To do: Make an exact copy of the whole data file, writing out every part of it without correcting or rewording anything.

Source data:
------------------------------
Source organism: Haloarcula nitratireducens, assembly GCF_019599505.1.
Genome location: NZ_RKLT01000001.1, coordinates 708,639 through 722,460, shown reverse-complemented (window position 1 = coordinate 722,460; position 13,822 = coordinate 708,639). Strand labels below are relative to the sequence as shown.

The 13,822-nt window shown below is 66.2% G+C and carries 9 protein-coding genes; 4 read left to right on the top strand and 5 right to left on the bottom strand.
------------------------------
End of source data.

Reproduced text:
Source organism: Haloarcula nitratireducens, assembly GCF_019599505.1.
Genome location: NZ_RKLT01000001.1, coordinates 708,639 through 722,460, shown reverse-complemented (window position 1 = coordinate 722,460; position 13,822 = coordinate 708,639). Strand labels below are relative to the sequence as shown.

The 13,822-nt window shown below is 66.2% G+C and carries 9 protein-coding genes; 4 read left to right on the top strand and 5 right to left on the bottom strand.